Sep 17, 2017; Denver, CO, USA; General view of a Fox Sports broadcast camera during the second half of the game between the Dallas Cowboys against the Denver Broncos at Sports Authority Field at Mile High. Mandatory Credit: Ron Chenoy-USA TODAY Sports

When Fox won U.S. broadcasting rights for the 2018 and 2022 World Cups back in 2011, it was seen as something of a shock, especially given the pre-existing relationship between FIFA and ESPN for previous broadcasts. But according to a government witness who testified this past week in federal court, Fox had some help landing that landmark deal.

Per The New York Times, Alejandro Burzaco, a former sports marketing executive from Argentina, a Fox executive had been bribing a FIFA official who controlled the committee on TV deals in order to acquire inside information from that arrangement. That information gave the media giant an edge over ESPN and NBC in the blind auction bidding process.

“He said, ‘If Fox puts up $400 million, then it will win,’” Burzaco said in testimony on Friday, referring to what had been relayed to him by FIFA official Julio Grondona. Fox ended up paying a little more than $400 million for the rights.

Burzaco pleaded guilty to racketeering and other charges in 2015 as part of an earlier trial after admitting to paying at least $160 million in bribes over 15 years. He also made similar claims about Fox, FIFA, and bribery at that trial.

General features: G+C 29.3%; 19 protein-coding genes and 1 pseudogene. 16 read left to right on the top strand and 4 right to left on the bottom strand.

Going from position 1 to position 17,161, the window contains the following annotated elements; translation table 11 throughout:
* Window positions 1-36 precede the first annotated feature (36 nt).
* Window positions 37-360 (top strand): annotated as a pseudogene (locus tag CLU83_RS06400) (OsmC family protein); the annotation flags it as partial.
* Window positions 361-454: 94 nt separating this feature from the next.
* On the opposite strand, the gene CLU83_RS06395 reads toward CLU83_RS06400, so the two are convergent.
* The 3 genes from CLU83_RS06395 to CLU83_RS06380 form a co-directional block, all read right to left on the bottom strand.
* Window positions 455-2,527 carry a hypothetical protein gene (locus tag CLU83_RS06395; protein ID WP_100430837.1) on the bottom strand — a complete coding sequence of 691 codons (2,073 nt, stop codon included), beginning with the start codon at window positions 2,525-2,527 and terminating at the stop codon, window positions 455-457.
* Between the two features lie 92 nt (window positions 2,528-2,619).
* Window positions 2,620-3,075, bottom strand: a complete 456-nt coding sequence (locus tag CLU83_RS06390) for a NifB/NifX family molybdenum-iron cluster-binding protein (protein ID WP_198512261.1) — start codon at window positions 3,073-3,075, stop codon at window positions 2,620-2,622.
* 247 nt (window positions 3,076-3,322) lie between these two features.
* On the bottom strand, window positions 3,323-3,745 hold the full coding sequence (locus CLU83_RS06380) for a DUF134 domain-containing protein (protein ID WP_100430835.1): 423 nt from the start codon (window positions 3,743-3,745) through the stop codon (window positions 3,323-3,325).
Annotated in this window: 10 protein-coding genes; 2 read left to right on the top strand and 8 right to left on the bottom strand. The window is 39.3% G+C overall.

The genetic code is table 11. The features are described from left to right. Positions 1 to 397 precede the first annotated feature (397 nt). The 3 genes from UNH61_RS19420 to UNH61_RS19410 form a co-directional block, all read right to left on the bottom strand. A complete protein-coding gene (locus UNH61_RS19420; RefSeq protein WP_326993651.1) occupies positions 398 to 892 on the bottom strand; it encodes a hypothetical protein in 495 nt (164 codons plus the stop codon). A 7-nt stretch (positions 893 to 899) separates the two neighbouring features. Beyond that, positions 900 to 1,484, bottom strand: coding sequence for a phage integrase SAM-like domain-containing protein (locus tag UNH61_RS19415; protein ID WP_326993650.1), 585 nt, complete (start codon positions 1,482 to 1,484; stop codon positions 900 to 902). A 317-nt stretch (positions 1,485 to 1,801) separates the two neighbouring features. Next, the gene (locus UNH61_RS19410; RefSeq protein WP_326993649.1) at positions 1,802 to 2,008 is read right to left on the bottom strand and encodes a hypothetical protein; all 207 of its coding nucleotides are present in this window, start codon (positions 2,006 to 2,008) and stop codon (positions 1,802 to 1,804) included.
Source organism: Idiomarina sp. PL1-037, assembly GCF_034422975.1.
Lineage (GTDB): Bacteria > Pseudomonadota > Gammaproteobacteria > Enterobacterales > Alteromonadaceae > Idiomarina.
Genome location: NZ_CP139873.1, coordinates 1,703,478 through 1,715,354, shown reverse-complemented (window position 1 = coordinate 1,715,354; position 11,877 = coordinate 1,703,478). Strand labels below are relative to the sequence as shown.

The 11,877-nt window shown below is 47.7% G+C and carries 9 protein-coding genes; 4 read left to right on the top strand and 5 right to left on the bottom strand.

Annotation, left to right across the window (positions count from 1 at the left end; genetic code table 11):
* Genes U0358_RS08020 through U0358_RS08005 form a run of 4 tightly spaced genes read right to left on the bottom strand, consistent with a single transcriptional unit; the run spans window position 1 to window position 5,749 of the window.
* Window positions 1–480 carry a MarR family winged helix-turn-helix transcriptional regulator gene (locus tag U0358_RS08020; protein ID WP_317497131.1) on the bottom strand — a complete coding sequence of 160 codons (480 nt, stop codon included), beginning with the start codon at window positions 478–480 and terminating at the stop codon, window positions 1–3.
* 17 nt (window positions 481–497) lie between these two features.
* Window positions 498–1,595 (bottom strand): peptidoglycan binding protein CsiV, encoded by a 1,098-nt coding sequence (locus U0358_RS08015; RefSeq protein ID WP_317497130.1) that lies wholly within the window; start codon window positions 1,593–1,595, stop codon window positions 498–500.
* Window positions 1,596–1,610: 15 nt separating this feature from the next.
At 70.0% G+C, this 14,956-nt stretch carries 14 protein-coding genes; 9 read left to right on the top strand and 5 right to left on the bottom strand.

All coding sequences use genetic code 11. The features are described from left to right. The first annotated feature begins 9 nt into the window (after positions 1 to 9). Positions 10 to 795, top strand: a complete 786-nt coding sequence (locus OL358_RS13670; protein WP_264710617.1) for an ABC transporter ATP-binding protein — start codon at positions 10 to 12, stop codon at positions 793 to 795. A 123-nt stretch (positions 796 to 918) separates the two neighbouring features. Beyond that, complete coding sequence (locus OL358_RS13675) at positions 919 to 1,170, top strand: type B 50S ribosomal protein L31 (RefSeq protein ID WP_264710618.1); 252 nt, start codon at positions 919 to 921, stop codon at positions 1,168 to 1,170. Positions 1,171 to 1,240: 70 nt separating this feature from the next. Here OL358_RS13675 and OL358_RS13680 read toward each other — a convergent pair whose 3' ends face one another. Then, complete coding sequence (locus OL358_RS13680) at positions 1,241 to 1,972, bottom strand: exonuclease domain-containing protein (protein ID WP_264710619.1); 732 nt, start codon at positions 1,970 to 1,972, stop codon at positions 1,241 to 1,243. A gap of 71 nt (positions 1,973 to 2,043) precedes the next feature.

The testimony is part of a trial in which multiple people and corporations have been charged by the Justice Department over corruption in international soccer media deals. Hernán López and Carlos Martínez, executives at Fox International Channels, have been accused of wire fraud and money laundering charges in order to acquire FIFA event rights. The third defendant is Full Play Group, an Argentine sports marketing firm accused of using bribes and back-room deals to win media rights to various tournaments and matches.

It’s important to note that Fox Corporation is not on trial in these proceedings. The media company, which also holds the rights to the 2026 FIFA World Cup in North America, was in fact a different corporate structure at the time of these bribes. Per the NY Times, the company has denied any knowledge of these bribery claims and has called any suggestion to the contrary “emphatically false.”

This week, Fox released a new statement, reiterating that “this case involves a legacy business that has no connection to the new Fox Corporation.” A spokesperson also noted to the Times that Fox International Channels, the subsidiary accused by the Justice Department, was sold in 2019 and is no longer part of Fox Corporation.

[New York Times]

About Sean Keeley

Along with writing for Awful Announcing and The Comeback, Sean is the Editorial Strategy Director for Comeback Media. Previously, he created the Syracuse blog Troy Nunes Is An Absolute Magician and wrote 'How To Grow An Orange: The Right Way to Brainwash Your Child Into Rooting for Syracuse.' He has also written non-Syracuse-related things for SB Nation, Curbed, and other outlets. He currently lives in Seattle where he is complaining about bagels. Send tips/comments/complaints to